Fermentation is responsible for many gastronomic delights: cheese, wine and beer among them. Steven ter Horst will showcase another food at the inaugural Ferment the Festival that is created due to this chemical process, chocolate.
Ter Horst has recently become more interested in this process. He has no involvement with chocolate fermentation, however, as that it carried out on cocoa plantations well before he gets his hands on the chocolate to create the delicious wares he sells at his eponymous shop.
“It’s not something you can get your hands involved in, but we found a couple of people we can talk to that actually have relationships with the farmers and they can control the fermentation,” ter Horst says. “While we think that a lot of the flavour from chocolate comes from the roasting process, most of the delicate flavours are created during the fermentation process. Like wine, if you don’t ferment a wine properly then you’re going to end up with a poor product at the end.”
The fermentation of cocoa beans is a little different to other foods created by this process. It doesn’t require a starter like sourdough bread. After the beans are harvested they are placed in sweatboxes where the temperature increases as the fermentation progresses.
“There are a couple of schools of thought about whether you should ferment the beans washed or unwashed,” ter Horst says. “Washed means getting rid of the pulp, but a lot of people leave the pulp on to assist the heating up process which causes the fermentation. I tend to think you end up with a better final flavour unwashed, with the pulp still on it. It speeds up the fermentation process as well.”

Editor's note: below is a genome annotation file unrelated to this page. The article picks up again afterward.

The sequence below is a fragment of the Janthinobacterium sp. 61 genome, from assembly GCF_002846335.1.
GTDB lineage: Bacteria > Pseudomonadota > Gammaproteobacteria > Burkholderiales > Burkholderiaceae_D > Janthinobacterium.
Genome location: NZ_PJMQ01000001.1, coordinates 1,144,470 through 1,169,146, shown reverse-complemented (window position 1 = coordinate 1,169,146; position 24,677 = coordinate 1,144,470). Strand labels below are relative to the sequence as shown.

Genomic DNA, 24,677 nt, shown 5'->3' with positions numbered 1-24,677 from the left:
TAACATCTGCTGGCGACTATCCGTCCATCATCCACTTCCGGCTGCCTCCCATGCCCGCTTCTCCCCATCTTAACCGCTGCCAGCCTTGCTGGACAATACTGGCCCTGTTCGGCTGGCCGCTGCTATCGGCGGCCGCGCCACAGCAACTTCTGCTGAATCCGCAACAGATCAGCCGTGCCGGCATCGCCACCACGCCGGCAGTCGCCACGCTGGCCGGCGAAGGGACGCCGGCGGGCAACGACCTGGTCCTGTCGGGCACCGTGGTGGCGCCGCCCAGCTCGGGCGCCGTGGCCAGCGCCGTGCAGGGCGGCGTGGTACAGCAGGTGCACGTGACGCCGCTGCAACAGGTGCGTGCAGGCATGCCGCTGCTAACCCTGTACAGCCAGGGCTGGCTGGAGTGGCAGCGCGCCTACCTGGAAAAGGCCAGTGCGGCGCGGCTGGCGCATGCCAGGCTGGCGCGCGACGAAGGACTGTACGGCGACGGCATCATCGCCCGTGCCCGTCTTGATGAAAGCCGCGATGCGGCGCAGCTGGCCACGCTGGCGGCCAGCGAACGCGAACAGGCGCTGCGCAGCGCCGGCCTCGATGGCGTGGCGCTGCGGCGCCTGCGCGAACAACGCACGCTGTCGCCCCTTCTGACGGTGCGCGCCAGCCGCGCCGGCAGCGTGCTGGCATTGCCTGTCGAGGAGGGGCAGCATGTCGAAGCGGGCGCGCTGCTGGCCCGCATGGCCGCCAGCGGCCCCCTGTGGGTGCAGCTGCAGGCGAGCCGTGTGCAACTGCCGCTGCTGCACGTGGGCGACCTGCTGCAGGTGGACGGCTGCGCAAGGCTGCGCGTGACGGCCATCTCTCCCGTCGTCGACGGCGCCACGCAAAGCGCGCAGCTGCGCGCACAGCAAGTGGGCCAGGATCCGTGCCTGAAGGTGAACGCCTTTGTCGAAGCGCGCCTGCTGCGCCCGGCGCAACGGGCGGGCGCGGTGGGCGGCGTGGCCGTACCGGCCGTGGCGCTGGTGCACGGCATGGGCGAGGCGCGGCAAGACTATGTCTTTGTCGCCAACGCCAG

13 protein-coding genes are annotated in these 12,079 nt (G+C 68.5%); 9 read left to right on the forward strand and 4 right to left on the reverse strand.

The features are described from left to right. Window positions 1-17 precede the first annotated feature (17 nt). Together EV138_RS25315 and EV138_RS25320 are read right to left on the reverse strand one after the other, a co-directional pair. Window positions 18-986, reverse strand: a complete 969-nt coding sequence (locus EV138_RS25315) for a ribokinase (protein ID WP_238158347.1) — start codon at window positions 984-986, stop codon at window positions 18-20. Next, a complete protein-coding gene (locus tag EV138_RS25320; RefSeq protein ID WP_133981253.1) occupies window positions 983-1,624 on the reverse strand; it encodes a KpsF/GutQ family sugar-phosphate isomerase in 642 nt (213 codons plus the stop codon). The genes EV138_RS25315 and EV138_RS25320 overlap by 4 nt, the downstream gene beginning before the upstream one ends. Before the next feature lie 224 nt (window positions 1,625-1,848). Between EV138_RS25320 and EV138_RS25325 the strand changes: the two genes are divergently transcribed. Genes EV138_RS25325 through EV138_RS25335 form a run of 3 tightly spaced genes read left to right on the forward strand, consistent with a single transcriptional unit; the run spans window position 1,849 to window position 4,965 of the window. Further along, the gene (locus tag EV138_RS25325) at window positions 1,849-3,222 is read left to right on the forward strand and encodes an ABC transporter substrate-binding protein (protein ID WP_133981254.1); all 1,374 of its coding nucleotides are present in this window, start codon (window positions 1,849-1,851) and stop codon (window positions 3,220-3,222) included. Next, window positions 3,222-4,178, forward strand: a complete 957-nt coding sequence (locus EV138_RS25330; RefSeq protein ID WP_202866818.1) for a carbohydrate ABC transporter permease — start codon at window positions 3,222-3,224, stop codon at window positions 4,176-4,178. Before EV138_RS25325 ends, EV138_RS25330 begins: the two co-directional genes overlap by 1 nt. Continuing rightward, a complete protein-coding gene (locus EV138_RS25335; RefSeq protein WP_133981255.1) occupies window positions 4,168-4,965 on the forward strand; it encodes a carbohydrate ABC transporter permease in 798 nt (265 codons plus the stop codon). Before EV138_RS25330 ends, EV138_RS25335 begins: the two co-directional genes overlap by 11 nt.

Ter Horst’s partner Chantelle Giardina runs the bean to bar brand Maius, and even though she roasts Maius’ beans she doesn’t ferment.
“That’s all handled overseas. But she’s developed a very good network of people she can communicate with to find out what’s actually occurring with the fermentation. There’s a woman over in Belize that Chantelle’s in contact with and she’s part of a cocoa co-op over there. We can talk to her about how the beans are produced and what the fermentation is like. She’s very much about fair trade and ethical. So the beans we get are about as ethical as they can be and the dollar that goes back to the farmer is very important.”
For the chocolate he creates for his shop, ter Horst sources blended chocolate from a company in Belgium.
“It’s from a sizable chocolate company. I help with the Maius side of things, which we do in small quantities, but the large company I deal with is as fair trade and ethical as possible. For them, the final flavour of fermentation will affect their chocolate a bit but not a huge amount because the actual chocolate is blended to give one constant flavour profile.”
One day, ter Horst would like to deal directly with the farmer.
“In the future I’d love to be able to make my own chocolate and do the bean to bar thing and control every step of the way. For me, the issues are getting the beans at a decent price. I need to buy a metric tonne and a) I don’t have anywhere to store it and b) I don’t have the facilities to turn a tonne of cocoa into chocolate. That’s why we work with 50 kilogram batches of beans when we get them in.”
Ter Horst will collaborate with NOLA for a whiskey and chocolate tasting part of Ferment Festival.
“Nola’s got a small whiskey company based out of Western Australia called Limeburners, and we’re getting together with them, pairing my chocolates with their whiskeys to get a balance of flavour profiles occurring.”
Photography: Jonathan van der Knaap